Hash tables, also known as hash maps or dictionaries in some programming languages, are data structures that store key-value pairs. They use a technique called hashing to efficiently retrieve and store data based on keys.

Here’s a basic overview of how hash tables work:

**Hash Function**: A hash function is used to convert keys into array indices. It takes a key as input and computes a hash code, which is typically an integer. This hash code is then mapped to an index in the hash table’s underlying array.**Collision Handling**: Since multiple keys can hash to the same index (a collision), hash tables employ collision resolution techniques to handle this situation. Common methods include chaining (using linked lists or other data structures to store multiple values at the same index) or open addressing (probing for an empty slot nearby).**Insertion and Retrieval**: To insert a key-value pair into the hash table, the key is hashed to find the appropriate index, and the value is stored at that index. When retrieving a value, the key is hashed to determine the index, and the corresponding value is retrieved from the hash table.

Here’s a simple example of a hash table implemented in Python using chaining for collision handling:

```
class HashTable:
def __init__(self, size):
self.size = size
self.table = [[] for _ in range(size)]
def _hash_function(self, key):
return hash(key) % self.size
def insert(self, key, value):
index = self._hash_function(key)
self.table[index].append((key, value))
def get(self, key):
index = self._hash_function(key)
bucket = self.table[index]
for k, v in bucket:
if k == key:
return v
raise KeyError("Key not found")
# Example usage:
ht = HashTable(10)
ht.insert("apple", 5)
ht.insert("banana", 7)
print(ht.get("apple")) # Output: 5
print(ht.get("banana")) # Output: 7
```

In this code:

- The
`HashTable`

class initializes a hash table with a given size. - The
`_hash_function`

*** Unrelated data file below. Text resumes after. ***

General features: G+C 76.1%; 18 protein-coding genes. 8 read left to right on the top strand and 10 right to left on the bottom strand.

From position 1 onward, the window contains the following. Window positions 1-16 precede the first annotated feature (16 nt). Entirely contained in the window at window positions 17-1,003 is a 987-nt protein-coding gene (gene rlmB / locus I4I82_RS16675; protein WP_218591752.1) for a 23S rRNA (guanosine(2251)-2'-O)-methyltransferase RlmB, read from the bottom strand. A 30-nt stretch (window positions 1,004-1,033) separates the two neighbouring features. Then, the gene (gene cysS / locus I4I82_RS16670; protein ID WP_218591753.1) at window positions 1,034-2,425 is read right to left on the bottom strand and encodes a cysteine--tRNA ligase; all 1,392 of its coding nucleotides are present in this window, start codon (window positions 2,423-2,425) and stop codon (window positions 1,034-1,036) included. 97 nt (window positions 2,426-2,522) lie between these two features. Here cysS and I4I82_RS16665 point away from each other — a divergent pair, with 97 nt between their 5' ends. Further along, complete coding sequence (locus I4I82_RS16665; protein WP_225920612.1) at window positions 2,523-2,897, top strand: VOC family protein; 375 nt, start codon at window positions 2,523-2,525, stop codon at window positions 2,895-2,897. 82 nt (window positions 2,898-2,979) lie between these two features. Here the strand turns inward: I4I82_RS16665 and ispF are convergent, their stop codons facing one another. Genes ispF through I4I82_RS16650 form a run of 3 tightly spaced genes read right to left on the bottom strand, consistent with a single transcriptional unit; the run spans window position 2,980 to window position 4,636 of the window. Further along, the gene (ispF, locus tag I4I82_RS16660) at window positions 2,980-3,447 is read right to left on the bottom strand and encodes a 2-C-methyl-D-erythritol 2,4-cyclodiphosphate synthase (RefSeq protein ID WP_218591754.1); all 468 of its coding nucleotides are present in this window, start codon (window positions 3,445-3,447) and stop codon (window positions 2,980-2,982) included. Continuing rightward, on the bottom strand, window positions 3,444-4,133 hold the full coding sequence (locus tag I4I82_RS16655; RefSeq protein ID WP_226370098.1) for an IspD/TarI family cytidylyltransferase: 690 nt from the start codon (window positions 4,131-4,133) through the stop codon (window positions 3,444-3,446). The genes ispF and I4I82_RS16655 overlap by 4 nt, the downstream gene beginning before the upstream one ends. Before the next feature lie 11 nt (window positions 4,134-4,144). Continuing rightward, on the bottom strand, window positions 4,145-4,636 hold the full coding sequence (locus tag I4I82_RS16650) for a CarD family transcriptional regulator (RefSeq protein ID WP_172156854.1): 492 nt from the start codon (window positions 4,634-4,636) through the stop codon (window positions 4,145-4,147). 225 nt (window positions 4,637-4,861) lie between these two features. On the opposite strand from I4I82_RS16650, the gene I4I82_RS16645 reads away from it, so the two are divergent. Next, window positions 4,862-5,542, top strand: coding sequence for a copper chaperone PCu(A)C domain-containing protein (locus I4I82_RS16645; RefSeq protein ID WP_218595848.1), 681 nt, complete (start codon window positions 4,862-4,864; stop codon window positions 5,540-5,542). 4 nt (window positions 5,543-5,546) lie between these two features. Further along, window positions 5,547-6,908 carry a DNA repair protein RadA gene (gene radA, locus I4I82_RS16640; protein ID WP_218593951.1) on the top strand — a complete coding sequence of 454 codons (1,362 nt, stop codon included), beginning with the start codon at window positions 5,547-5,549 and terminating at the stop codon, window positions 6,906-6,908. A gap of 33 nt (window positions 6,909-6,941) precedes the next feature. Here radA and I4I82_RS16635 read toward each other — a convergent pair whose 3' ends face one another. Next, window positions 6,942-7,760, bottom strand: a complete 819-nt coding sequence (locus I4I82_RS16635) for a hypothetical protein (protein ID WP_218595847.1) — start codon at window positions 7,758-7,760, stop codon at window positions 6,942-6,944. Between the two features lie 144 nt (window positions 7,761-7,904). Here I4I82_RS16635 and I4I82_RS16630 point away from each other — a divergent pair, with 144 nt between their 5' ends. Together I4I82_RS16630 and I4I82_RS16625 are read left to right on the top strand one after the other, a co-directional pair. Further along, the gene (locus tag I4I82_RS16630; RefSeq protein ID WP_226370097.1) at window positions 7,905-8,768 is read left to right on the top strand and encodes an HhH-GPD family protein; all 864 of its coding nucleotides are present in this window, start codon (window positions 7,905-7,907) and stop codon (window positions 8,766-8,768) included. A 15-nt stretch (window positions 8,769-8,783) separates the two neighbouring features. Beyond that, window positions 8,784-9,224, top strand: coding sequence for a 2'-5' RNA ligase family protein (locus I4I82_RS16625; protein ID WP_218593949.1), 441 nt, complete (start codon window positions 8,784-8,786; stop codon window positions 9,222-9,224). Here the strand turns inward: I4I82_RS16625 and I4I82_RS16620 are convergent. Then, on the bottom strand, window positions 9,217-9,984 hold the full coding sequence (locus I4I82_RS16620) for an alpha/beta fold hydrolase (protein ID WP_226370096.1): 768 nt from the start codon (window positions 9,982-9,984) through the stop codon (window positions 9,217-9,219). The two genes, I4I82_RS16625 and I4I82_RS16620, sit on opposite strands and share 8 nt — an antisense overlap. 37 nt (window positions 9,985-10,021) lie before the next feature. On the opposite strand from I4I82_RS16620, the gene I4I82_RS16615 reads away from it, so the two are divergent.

method computes the hash code for a given key. - The
`insert`

method inserts a key-value pair into the hash table. - The
`get`

method retrieves the value associated with a given key from the hash table.

This implementation uses a list of lists (`table`

) for chaining, where each bucket in the hash table contains a list of key-value pairs. When inserting or retrieving a key-value pair, the hash function is used to determine the appropriate bucket in the table. If there are collisions (i.e., multiple keys hashing to the same index), the key-value pairs are stored in the same bucket, forming a chain.

**Time Complexity**

Operation | Best Case | Average Case | Worst Case |
---|---|---|---|

Insertion | (O(1)) | (O(1)) (amortized) | (O(n)) |

Retrieval | (O(1)) | (O(1)) (amortized) | (O(n)) |

Space | (O(n)) | (O(n)) | (O(n)) |

Explanation:

**Insertion and Retrieval Time Complexity**: In the best and average cases, the time complexity for insertion and retrieval operations is (O(1)). This assumes that the hash function distributes keys uniformly across the hash table and that collision resolution using chaining results in constant-time operations. However, in the worst case, all keys hash to the same index, resulting in a chain of (n) elements at that index. In this scenario, insertion and retrieval operations would have a time complexity of (O(n)), as they would require traversing the entire chain.**Space Complexity**: The space complexity for the hash table is (O(n)), where (n) is the number of key-value pairs inserted into the hash table. This is because the space required by the hash table is proportional to the number of elements it contains.